It’s a bloody hot day, probably about 38 degrees Celsius or more. The hot summer breeze flowing in and out of this room and I’ve got my ten inch fan blowing straight at my shirtless body.

Ok, besides the intensity of the heat that’s driving me nuts, I’ve experienced one of the most fascinating examinations one could ever experience. As I mentioned in my previous post, I had to give out a 30-60 minute presentation on my art pieces, singling them out individually, and also my whole art collection as a whole. I will try to reconstitute what I experienced at my exhibition today.

The examiner, who shall remain nameless throughout this process, first began asking me on how I initialized my Visual Arts journey. So, I showed her this.

This is my first piece of art work that I successfully completed within the IB course. It’s called ‘Life & Death’. I basically first got the idea of doing this piece after  reading literature books in English, namely ‘The Outsider’, ‘Siddhartha’ and ‘The House of the Spirits’. Within those books, many literary components such as binary opposites can be found throughout, which distinctly set up a mental image of what I wanted to do in Art, hence this art piece.

I continued my journey onto experimenting with different visual concepts. Having a slight interest in perspective design (eg. Architecture),  I depicted an artist named Feng Zhu in my artwork. (For those who do not know him, he drew many robots and backdrops used in the all-thrilling movie Star Wars Episode III: Revenge of the Sith)

From then on, I decided to move out of the conventional and into something more abstract. Whilst doodling, I came up with this art design. I named it Spira, as for its shape portrayed and colours used. Excited by what I achieved, I moved further into the abstract.

Experiencing the joy of water colour was incredible. The freedom you had to mix colours was such a trigger that made me continue experiments in the following media. Silhouettes as a major theme in sunsets are common in photographs, which gave me a bright idea to use it in an attempt to paint a sunset – thus this.  

“In the beginning God created Heaven and Earth.” Based on the biblical theory of creating Earth in seven days, I came up with this idea. Have one big canvas, and paint what you feel like painting over seven days. Easy!

Then came my major piece ‘The Tree’. Instead of blowing up a pointless photograph into a major piece, I decided to be brave and try something that would’ve seemed impossible if I never did try. Experimenting with fine colour mixtures, fine detail, light & dark, colour blending and brush strokes, I managed to pull out my visualisation of a simple photographic tree into a masterpiece of beauty and serenity. Taking almost 8 weeks to complete, every single bit of effort put into this was worth every single second.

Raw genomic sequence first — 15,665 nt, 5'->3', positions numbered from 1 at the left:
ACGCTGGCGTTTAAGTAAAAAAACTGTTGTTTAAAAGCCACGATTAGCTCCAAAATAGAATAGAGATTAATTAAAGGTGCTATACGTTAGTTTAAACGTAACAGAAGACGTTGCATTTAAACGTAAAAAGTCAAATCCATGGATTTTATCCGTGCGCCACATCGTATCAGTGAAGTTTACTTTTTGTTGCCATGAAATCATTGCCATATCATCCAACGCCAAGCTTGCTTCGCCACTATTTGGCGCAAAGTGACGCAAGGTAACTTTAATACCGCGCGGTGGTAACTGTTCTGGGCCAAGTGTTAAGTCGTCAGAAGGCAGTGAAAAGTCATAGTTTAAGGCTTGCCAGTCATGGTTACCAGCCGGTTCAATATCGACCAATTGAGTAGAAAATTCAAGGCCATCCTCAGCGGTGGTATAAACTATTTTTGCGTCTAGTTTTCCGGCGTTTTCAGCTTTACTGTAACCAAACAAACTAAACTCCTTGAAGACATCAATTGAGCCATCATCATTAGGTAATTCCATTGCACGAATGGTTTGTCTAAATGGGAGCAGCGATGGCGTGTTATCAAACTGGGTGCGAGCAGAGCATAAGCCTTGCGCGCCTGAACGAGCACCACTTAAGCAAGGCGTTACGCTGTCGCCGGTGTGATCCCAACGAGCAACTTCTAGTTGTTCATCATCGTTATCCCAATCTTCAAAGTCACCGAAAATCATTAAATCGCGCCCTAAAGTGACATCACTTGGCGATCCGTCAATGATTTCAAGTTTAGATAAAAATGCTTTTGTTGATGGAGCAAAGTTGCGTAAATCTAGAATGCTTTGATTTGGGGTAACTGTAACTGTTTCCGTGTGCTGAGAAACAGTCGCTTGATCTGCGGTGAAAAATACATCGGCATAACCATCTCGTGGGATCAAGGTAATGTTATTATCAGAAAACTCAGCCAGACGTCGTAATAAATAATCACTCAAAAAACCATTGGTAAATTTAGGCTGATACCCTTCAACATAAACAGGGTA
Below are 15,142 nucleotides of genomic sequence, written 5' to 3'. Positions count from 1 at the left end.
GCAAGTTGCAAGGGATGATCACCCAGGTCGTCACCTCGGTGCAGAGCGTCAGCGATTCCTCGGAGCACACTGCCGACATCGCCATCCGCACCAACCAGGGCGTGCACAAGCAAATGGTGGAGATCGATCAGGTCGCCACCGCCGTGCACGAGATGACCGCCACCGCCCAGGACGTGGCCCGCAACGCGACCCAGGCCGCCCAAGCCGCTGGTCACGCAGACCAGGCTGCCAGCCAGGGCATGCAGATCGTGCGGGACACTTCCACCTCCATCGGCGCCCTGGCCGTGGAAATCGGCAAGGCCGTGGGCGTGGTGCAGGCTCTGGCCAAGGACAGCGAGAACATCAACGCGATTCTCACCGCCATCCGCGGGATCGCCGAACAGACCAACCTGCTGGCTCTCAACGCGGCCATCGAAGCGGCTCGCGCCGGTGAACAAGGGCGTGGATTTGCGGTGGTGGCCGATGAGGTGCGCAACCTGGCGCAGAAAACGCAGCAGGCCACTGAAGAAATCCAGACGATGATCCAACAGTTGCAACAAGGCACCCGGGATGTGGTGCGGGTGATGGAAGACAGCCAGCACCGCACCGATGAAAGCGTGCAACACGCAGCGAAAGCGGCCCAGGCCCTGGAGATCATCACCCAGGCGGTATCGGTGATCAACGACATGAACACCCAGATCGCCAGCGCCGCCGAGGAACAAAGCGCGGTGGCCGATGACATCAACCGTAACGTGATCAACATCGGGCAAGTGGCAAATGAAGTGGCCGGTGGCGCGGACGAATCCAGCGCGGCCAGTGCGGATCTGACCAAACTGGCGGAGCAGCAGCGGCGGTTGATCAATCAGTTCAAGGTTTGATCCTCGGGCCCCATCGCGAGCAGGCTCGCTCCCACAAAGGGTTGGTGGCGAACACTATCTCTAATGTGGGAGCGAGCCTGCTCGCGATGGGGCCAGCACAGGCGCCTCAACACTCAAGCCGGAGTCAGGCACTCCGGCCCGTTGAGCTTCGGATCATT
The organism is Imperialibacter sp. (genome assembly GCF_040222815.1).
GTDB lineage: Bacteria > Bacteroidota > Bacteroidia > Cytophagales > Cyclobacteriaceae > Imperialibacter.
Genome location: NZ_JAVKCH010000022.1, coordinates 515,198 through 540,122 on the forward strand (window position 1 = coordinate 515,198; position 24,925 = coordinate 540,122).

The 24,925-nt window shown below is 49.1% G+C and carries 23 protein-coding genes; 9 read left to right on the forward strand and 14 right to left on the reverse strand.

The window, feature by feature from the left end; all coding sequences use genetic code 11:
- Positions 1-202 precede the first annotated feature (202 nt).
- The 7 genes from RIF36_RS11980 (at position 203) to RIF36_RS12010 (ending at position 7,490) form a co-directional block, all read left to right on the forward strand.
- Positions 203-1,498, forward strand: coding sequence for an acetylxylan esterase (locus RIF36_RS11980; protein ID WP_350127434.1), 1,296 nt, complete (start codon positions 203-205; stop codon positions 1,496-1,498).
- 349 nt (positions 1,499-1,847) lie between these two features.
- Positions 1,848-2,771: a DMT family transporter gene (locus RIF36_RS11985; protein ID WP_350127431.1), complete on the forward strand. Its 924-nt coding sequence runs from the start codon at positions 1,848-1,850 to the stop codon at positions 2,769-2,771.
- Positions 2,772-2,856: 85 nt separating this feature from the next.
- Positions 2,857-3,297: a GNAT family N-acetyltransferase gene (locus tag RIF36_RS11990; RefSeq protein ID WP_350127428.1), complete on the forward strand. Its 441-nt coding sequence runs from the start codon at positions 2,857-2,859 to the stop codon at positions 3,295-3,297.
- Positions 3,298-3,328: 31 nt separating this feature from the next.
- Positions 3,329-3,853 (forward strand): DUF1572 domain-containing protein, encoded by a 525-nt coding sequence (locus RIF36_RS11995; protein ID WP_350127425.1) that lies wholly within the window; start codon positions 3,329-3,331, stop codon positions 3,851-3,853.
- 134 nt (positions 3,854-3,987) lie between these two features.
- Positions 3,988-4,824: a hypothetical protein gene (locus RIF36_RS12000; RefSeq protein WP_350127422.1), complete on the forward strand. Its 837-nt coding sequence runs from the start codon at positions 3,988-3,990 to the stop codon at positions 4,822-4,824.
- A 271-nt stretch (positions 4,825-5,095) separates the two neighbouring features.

My next step: Photography. Realising that my art might insufficiently lack quantity by this time of the year, photography was a key aspect of art I must’ve integrated. I had my camera, and I wasn’t afraid to use it.

Curiosity hit me, and I was once again experimenting with different styles of art. Ink was the next step. Abstract ink. Blotches of ink spread over smooth white paper, covered with plastic foil and left to dry over night. Good concept, good result. Not knowing what to expect, it left me with a sense of awe as I entered the art studio to witness one of man’s greatest discovery.

Having a few more weeks left to go before submitting in these pieces, I conjured up a nostalgic memory that left me full of joy and delight. Do you remember those sand arts you used to do when you were kids, peeling of traces of sticker and filling in the space with colourful sand? Happy thoughts ran through my mind as I recalled my childhood memories. “…but what theme?” I thought. Sand, beach, kids, tattoos, soccer… everything ran through my mind as I sought out ideas for what I wanted to do. My last piece of work was going to be so much fun!

There you go, my exhibition up for you to read through, recalling what I said and what I wish I had said at my examination today. I don’t care what result I get for my Visual Art subject, I’m just really glad I did art in the first place.

Creativity is not something you can learn in a day or two, it’s something you have to experience first hand and develop.

And in attempt, you can experience lots of different changes…